2019 - The Farm

Well, it's finally time to start. Again. :)
 
Finished taking inventory of seeds today, and started the 2019 grow list. Since the 24x96' isolation high tunnel is done, I'll be growing a crazy long list this year, as we'll be growing for 2020 seed inventory. With the soil mix equipment, it should be a lot less work on my back this winter! (Even more so if I get the indoor grow areas plumbed and set up on drip irrigation, still not sure I got the budget for that yet tho)
 
Some of the seeds I'll be pulling from are damn near 10 years old now, so I expect many of these to eventually get crossed off with 0 germination. Everything I have ever saved or traded is getting planted, though. There's 203 on the list right now, many duplicates though where seeds were sourced from more than one person/vendor. 
 
The grow room at home is getting a makeover, going to be "going vertical" to get some space back. More on that in a few days...
 
This list is not complete yet, I will be adding more after I hear back from a few folks I PM'd.
 
7 Pot Chaguanas Red  (BE)
7 Pot Chaguanas Red  (PL)
7 Pot Jonah (PL)
7 Pot Long (PL)
7 Pot Original Red
7 Pot Primo Red
7-Pot Brainstrain  (LFF)
7-Pot Brainstrain Red
7-Pot Brainstrain Red (PL)
7-Pot Brainstrain Yellow (PL)
7-Pot Primo  (LFF)
7-pot Primo Red
Aji Amarillo
Aji Cereza
Aji Dulce Red
Aji Golden
Aji Golden (old)
Aji Golden  (LFF)
Aji Jobito
Aji Limo
Aji Limo  (LFF)
Aji Margaritereivo
Aji Peruvian
Aleppo (BE)
Aleppo  (LFF)
Amish Bush
Bahamian Goat
Bahamian Goat (old)
Barre Do Robiero
Bhut (Walchits)
Bhut Jolokia Brown
Bhut Jolokia Chocolate
Bhut Jolokia Indian Carbon
Bhut Jolokia Red
Bhut Jolokia Yellow
Big Sun Habanero
Big Sun Habanero  (LFF)
Big Thai Hybrid
Biker Billy (AJ Drew)
Biker Billy Jalapeno  (LFF)
Black Habanero
BOC
Bolsa De Dulce
Bonda Ma Jacques
Boyanska Kapiya
Brazilian Starfish
Brown Bhut Jolokia  (LFF)
Brown Moruga
Brown Moruga (PL)
Bulgarian Carrot
CAP 215
Carbaruga Yellow
Caribbean Red Hab
Carmia Sweet
Carolina Reaper (PL)
Carolina Reaper (BE)
Carolina Reaper  (LFF)
Carribean Red Habanero (very old)
Cayenne Long Red
CGN 19198
CGN 20812 
CGN 22091
CGN 22792
CGN 24360
Chapeu Du Frade
Chapeu Du Frade  (LFF)
Cherry Red
Chili
Chili de Abrol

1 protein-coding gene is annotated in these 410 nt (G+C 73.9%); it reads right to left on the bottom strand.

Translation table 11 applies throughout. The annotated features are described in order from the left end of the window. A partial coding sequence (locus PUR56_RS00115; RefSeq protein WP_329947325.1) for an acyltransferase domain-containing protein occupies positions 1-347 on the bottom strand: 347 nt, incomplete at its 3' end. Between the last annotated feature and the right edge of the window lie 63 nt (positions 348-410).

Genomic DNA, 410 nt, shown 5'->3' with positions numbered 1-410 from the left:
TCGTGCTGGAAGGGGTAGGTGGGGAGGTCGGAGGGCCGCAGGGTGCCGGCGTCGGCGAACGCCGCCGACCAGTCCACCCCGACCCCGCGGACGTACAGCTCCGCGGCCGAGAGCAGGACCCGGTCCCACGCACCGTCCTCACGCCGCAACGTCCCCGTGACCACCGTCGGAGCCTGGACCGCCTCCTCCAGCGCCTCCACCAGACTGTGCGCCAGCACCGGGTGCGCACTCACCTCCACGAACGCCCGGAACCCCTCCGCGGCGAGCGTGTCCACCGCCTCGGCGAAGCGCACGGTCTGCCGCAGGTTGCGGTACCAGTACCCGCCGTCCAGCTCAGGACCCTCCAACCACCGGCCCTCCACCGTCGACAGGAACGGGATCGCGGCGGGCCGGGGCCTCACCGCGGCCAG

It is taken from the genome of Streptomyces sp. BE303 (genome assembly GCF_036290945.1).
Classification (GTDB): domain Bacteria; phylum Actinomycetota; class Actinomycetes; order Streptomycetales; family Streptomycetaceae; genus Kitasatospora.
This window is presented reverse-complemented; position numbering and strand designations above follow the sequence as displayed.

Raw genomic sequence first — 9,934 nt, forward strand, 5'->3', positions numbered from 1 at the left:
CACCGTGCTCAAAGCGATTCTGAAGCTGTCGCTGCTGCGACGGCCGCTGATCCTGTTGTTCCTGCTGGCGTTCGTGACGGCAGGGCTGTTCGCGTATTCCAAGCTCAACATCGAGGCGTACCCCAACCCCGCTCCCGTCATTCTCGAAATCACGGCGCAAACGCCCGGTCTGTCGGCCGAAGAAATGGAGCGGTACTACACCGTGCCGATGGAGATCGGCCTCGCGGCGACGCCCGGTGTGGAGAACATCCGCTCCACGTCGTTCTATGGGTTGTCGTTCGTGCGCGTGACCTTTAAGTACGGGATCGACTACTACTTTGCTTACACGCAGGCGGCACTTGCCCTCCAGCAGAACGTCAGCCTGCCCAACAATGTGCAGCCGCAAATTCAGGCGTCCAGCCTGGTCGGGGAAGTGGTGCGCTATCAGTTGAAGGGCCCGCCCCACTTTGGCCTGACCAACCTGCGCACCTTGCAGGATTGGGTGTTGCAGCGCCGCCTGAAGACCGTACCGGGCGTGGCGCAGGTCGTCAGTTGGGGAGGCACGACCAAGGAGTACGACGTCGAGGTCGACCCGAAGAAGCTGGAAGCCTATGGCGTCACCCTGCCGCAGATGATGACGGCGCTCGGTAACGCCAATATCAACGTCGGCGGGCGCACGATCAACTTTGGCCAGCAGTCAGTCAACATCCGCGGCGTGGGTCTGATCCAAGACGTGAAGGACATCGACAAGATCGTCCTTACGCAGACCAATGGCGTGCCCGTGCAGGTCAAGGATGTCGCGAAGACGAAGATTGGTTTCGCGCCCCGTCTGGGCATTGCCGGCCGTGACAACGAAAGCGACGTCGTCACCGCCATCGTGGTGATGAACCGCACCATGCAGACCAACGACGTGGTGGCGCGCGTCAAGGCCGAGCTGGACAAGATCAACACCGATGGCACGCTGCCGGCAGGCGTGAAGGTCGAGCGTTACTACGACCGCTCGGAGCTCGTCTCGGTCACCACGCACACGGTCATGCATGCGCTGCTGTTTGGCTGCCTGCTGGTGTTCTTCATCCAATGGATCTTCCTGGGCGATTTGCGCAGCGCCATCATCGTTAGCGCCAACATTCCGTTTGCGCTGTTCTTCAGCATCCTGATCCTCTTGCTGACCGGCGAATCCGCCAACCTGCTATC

Chocolate Bhutlah
Chocolate Naga Morich
Chocolate Scotch Bonnet
Criolla Sella
Criolla Sella (WHP)
Cubanelle
Datil
Dedo de Moca
Dorset Naga (BE)
Dorset Naga (PL)
Dragon Cayenne 
Dragon Cayenne (most likely crossed?)
Drying Serrano
Dulce Sol
Elephant Trunk
Espanola
Farmers Jalapeno
Farmers Jalapeno  (LFF)
Farmers Market Jalapeno
Fidalgo Roxa
Freeport Orange Scotch Bonnet
Fresno (BE)
Fresno Red
Friarello Di Napoli
Friarieilo Di Napoli
Garden Salsa
Giant Aconcagua
Giant Mexican Rocoto
Goat Pepper
Goats Weed
Habanero Antillais Caribbean
Habanero Chocolate (PL)
Habanero Cristiana
Habanero Franciscon
Habanero Giant Orange
Habanero Guadalupe 
Habanero Magnum Orange
Habanero Manzano
Habanero Niranja Picante
Habenero Red Dominica
Harbiye
Hawaiian Kona
Hot Paper Lantern
Jalapeno Biker Billy
Jigsaw
Land Race Serrano
Large Orange Thai
Large Red 7 Pot (PL)
Large Red Rocoto
Mako Akokosrade
Mako Kokoo
Matay
Matay (PL)
Mini Bell Orange
MOA Scotch Bonnet
MOA Scotch Bonnet (very old)
MOA Scotch Bonnet  (LFF)
Monster Naga
Moruga Reaper
Moruga Scorpion  (LFF)
Moruga x Reaper  (LFF)
Ms. Junie
Naga Morich
NuMex Lemon Spice Jalapeno
Numex Pinata Jalapeno
NuMex Vaquero
Orange Habanero (Wicked Mike)
Orchid PI 497974
P. Dreadie
Paper Lantern Habanero
pI 281429
Pimenta Chris Fat
Pimenta de Neyde (PL)
Pimente Espellette
Pimente Espellette (old)
Pimiento Cristal  (LFF)
Poblano (old)
Poblano BE
Poblano  (LFF)
Purple Jalapeno x Cayenne
Purple UFO
Reaper (Walchit)
Reaper Bhut
Red Fatalli  (LFF)
Safi Scotch Bonnet
Santa Fe Grande
Santa Fe Grande (PJ)
Santa Fe Grande Peppers
Scoda Brain
Scotch Bonnet x Bell Pepper 
Shattah
Star of Turkey
Stuffing Cherry
Sugar Cane
Sweet Anaheim
Sweet Anaheim (LFF)
Sweet Charleston
Sweet Charlston (LFF)
Sweet Datil (old)
Sweet French Bell
Tangerine
Tekne Dolmasi
Tekne Dolmasi (LFF)
TFM Scotch Bonnet
TFM Scotch Bonnet (LFF)
Thai
Thai (crossed?)
Thai Orange
Thai Short
Tobago Scotch Bonnet Red (PL)
Tobago Scotch Bonnet Yellow
Tobago Seasoning
Trinidad Doughlah
Trinidad Perfume
Trinidad PI 281317
Trinidad Scorpion Butch T
Trinidad Scorpion Cardi
Trinidad Scorpion Moruga
Trinidad Scorpion Original
Trinidad Scorpion Smooth